Working in the eLearning Industry? Then those terms need no explanation. Usability and Motivation are inevitably the components that make great eLearning. But, as with many terms the definitions often need clarity and in this case the range of overlap or inter-relationship needs exploration.
To answer the question, let’s start from the basics.
What is Usability?
According to Wikipedia, “Usability is the ease of use and learnability of a human-made object such as a tool or device. In software engineering, usability is the degree to which a software can be used by specified consumers to achieve quantified objectives with effectiveness, efficiency, and satisfaction in a quantified context of use. ISO defines usability as the extent to which a product can be used by specified users to achieve specified goals with effectiveness, efficiency, and satisfaction in a specified context of use. The word “usability” also refers to methods for improving ease-of-use during the design process.”
What is Motivation?
By definition, “Motivation is the reason for people’s actions, desires, and needs. Motivation is also one’s direction to behavior, or what causes a person to want to repeat a behavior. An individual is not motivated by another individual. Motivation comes from within the individual. Motivation in learning (education) can have several effects on how students learn and how they behave towards subject matter. It can:
- Direct behavior toward particular goals
- Lead to increased effort and energy
- Increase initiation of, and persistence in, activities
- Enhance cognitive processing
- Determine what consequences are reinforcing
- Lead to improved performance.”
Very often in case of eLearning the self-motivation is influenced by the ease of use too, this is where usability comes into picture. As mentioned in a Dissertation thesis by Ying Hu, submitted to the Virginia Polytechnic Institute and State University,“First, both motivational design and usability engineering have the primary goal of enhancing learners’ experience and performance in the online teaching-learning environment. Second, both can evaluate the learner’s experience and interactions with the learning interface. Usability usually focuses on effectiveness, efficiency and learner satisfaction (ISO 9241-11, 1998; ISO/IEC 25062, 2006); while learner motivation can be assessed through attention, relevance, confidence and satisfaction (Keller, 1987a, 1987c).”
So, where do Motivation and Usability converge. As eLearning designers, it is often experienced that motivation is given preference over usability. Usability often comes after all the aspects of intrinsic motivation are considered. This approach mostly piggybacks on Fogg’s Behavior Model, that shows that three elements must converge at the same moment for a behavior to occur: Motivation, Ability, and Trigger. So, ideally when the learner’s intrinsic motivation is higher, the tolerance for unsatisfactory usability would increase. Learners with the drive to learn would often find ways to keep learning despite any issues in the learning product. Whereas learners who are reluctant to learn either due to lack of motivation or less competence in the subject matter, would look for better usability to balance their ability to make learning easier. So, it can nearly derive that Usability and Motivation may be inversely proportional to each other.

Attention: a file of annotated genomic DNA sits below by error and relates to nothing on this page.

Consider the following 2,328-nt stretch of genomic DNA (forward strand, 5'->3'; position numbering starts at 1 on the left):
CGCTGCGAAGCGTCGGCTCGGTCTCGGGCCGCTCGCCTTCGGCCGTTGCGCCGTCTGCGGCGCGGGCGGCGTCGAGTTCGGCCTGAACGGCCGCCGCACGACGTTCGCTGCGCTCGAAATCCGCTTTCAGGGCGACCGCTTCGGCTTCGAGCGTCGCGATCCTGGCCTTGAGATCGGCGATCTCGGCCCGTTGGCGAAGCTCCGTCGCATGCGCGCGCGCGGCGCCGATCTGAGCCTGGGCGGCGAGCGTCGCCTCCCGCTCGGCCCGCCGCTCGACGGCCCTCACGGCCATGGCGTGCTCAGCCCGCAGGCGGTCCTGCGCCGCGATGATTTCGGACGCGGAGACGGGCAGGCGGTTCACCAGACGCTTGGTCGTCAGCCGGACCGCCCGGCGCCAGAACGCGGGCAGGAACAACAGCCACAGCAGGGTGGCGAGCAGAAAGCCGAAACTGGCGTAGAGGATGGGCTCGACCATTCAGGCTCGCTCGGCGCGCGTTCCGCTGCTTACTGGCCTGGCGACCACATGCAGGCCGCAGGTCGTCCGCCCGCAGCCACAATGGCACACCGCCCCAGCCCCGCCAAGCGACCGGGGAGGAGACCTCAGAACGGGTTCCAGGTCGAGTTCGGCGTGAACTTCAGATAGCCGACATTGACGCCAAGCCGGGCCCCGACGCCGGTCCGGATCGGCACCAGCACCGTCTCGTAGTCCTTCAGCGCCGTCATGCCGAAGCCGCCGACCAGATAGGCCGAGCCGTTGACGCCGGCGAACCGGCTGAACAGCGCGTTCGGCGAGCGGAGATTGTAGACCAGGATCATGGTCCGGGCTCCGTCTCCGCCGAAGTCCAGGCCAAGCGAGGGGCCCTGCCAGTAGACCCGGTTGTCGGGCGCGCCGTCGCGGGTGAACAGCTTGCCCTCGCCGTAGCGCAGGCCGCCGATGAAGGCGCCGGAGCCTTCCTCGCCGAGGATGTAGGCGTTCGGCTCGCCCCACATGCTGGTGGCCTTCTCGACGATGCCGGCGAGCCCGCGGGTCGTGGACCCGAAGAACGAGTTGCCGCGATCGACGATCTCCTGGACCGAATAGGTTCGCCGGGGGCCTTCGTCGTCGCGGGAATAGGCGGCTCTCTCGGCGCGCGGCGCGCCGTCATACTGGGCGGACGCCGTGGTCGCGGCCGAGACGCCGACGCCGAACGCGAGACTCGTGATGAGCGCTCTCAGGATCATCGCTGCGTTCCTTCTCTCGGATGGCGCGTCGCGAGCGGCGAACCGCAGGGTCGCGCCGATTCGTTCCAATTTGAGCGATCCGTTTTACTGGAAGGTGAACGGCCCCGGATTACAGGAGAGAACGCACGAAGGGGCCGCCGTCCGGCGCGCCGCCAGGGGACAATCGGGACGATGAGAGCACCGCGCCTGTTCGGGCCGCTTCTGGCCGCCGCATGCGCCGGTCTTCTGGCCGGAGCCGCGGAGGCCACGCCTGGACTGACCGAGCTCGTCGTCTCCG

While Usability and Motivation may influence each other, both are critical in learning design. Many components of interface design like appearance, graphics/multimedia, navigation, page layout, text appearance, and paging/scrolling etc. are closely linked with motivation components. Usability is an important aspect considering the complexity of modern devices and it hinges mostly on the external appearance, the interface and navigation of the eLearning. Motivation on the other hand depends on good instructional strategies, relevant and interesting content and not just usability.
As mentioned by Ying Hu, “In a self-paced online learning environment, a usable and motivating interface is desirable for learners; however, creating such an interface can be challenging for designers. Both motivation research and usability studies have endeavored to improve the design of online instruction and enhance learners’ learning experience, from different perspectives. While a few discussions have been documented in literature involving motivation or usability concepts into one another (Shilwant & Haggarty, 2005; Zaharias, 2006), little empirical evidence is available to demonstrate how motivational design and/or usability improvements may affect learners’ learning experience. Few studies have been conducted to show how motivation and usability methods may work together in computer-based learning environments, especially in the relatively new but rapidly growing field of online learning.” So to conclude Usability while designing eLearning projects does have a huge role to play and is definitely an important factor to determine the success of the course.